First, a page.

Be a True Austrian Whiz Kid

By: Julian Hassan

Here are some average Americans who became millionaires by planning for their retirement. Anyone can have a fulfilling life working behind the scenes while saving through thrift and a grasp of sound economics. Thrift is the virtue of being prudent and economical about money, which was a social asset in the era of the American founding, unlike the social disapproval that thrift-stores or a discount lifestyle often attract today. What do all these millionaires have in common?

  • They keep a budget every month and stick to the budget.
  • Use cash or debit instead of credit.
  • Get out of student debt as soon as possible by saving.
  • Buy used cars without costly payments. They pay in cash and trade-in when they can afford to pay the difference in cash.
  • Stay in smaller homes and forsake the “bigger, better” mentality. They pay for the house in cash or get a good mortgage by putting 20% down in cash.
  • Contribute to their retirement accounts the maximum amount allowed each year by skimping on movies, restaurants, travel, and other costly forms of recreation.
  • Realize that small sacrifices now allow them to live exceptionally later.
  • Give generously to others since they are unburdened by debt.

Feel like you have to work on Wall Street in order to become wealthy in your lifetime? Think again. While student loans are an albatross around the necks of millenials, our current economic situation doesn’t have to define us like Marx thought. You can work behind the scenes, in a classroom, a small business, or a non-profit, pro-liberty group in Washington.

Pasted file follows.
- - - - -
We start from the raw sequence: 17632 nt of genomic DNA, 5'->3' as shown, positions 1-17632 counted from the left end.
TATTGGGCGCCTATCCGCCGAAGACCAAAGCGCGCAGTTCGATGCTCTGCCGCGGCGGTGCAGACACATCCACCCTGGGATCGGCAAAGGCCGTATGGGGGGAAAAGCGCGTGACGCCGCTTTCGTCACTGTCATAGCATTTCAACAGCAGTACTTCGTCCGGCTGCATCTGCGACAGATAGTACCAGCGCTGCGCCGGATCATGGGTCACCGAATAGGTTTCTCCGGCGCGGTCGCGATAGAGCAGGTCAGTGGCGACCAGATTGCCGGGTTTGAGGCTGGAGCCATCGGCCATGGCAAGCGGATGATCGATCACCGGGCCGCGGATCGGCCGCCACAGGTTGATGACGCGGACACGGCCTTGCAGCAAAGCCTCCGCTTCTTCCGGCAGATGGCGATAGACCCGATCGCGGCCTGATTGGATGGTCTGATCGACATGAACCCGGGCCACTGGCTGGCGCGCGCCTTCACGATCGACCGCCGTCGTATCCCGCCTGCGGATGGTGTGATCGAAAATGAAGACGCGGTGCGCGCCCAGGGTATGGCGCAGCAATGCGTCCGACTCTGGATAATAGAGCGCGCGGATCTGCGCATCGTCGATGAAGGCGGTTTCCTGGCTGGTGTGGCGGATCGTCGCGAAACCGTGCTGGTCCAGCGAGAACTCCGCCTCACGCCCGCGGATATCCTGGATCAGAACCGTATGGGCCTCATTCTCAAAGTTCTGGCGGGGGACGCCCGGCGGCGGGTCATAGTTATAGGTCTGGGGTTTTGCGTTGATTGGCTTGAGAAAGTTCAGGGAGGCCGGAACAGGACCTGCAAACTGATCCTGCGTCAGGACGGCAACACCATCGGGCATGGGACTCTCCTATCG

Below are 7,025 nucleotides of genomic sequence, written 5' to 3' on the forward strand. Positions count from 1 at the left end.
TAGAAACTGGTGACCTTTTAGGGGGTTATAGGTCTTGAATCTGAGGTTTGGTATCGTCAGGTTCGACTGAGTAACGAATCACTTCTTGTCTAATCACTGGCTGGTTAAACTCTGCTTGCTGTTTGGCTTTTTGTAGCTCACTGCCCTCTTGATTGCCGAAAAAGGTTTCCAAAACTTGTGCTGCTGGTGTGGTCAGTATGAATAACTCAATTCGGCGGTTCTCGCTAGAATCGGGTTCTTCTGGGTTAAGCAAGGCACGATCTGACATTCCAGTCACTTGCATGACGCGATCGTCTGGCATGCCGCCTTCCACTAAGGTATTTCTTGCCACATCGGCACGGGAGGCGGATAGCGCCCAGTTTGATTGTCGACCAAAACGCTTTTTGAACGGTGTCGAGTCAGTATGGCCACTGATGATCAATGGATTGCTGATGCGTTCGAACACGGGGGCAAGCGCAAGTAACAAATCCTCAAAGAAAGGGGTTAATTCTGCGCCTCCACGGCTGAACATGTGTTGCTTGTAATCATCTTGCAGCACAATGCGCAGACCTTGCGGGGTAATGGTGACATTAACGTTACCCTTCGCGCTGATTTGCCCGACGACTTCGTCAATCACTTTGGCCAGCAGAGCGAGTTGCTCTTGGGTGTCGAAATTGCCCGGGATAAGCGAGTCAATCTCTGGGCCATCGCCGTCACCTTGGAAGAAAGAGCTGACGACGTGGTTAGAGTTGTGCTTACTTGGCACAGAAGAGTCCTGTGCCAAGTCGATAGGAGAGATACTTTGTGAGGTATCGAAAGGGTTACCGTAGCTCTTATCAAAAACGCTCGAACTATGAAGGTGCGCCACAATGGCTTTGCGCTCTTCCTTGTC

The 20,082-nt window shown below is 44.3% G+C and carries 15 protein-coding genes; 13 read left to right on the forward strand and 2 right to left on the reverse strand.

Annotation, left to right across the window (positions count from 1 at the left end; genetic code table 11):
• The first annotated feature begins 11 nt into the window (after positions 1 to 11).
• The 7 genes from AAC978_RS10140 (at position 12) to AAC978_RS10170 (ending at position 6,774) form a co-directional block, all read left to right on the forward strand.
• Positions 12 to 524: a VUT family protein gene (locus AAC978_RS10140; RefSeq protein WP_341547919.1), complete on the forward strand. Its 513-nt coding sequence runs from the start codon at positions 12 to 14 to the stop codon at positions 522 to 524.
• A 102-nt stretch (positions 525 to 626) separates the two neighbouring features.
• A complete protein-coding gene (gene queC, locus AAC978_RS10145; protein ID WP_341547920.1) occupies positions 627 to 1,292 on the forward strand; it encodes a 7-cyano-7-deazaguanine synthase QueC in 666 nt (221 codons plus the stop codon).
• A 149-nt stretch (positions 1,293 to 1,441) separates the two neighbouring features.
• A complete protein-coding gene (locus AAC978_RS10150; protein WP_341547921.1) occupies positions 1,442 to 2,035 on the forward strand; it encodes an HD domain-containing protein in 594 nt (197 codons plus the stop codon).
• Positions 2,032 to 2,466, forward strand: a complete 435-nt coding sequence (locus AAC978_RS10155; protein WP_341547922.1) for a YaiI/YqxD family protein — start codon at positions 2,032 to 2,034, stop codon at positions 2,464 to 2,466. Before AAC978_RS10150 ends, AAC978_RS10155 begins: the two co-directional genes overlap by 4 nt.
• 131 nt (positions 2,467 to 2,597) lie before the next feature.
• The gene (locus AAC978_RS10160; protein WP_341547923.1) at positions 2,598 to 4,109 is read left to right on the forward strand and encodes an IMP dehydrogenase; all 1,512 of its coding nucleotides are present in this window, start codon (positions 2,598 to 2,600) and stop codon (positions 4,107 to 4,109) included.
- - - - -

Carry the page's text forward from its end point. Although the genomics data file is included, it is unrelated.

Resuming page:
Keynes may have smeared super savers as greedy hoarders who hurt the economy, but Austrian economics tells us that the only way to create wealth and help our society progress is to save responsibly for the future, take risks and invest in future production.

Notice that CNN lists a government worker as one of the thrifty, millionaire savers. No one has to live like any of these people or aim to become a millionaire, but don’t be the libertarian who can’t save. Our ideas already place us closer on the track towards happiness and well-being, but integrity goes a long way in keeping us motivated throughout our lives and careers.

It’s a struggle and it’s not easy, but I’m going to try to save more next month. Paid internships provide modest means, but they allow us to build useful work skills and good money habits. Or if you’re working an unpaid internship with a liberty friendly organization or congressman, you can jumpstart your savings by applying for our internship grants, which help offset the outrageous cost of living in the Washington D.C. area. Saving is the true indication of real wealth, not spending. Be a true Austrian whiz kid. Save.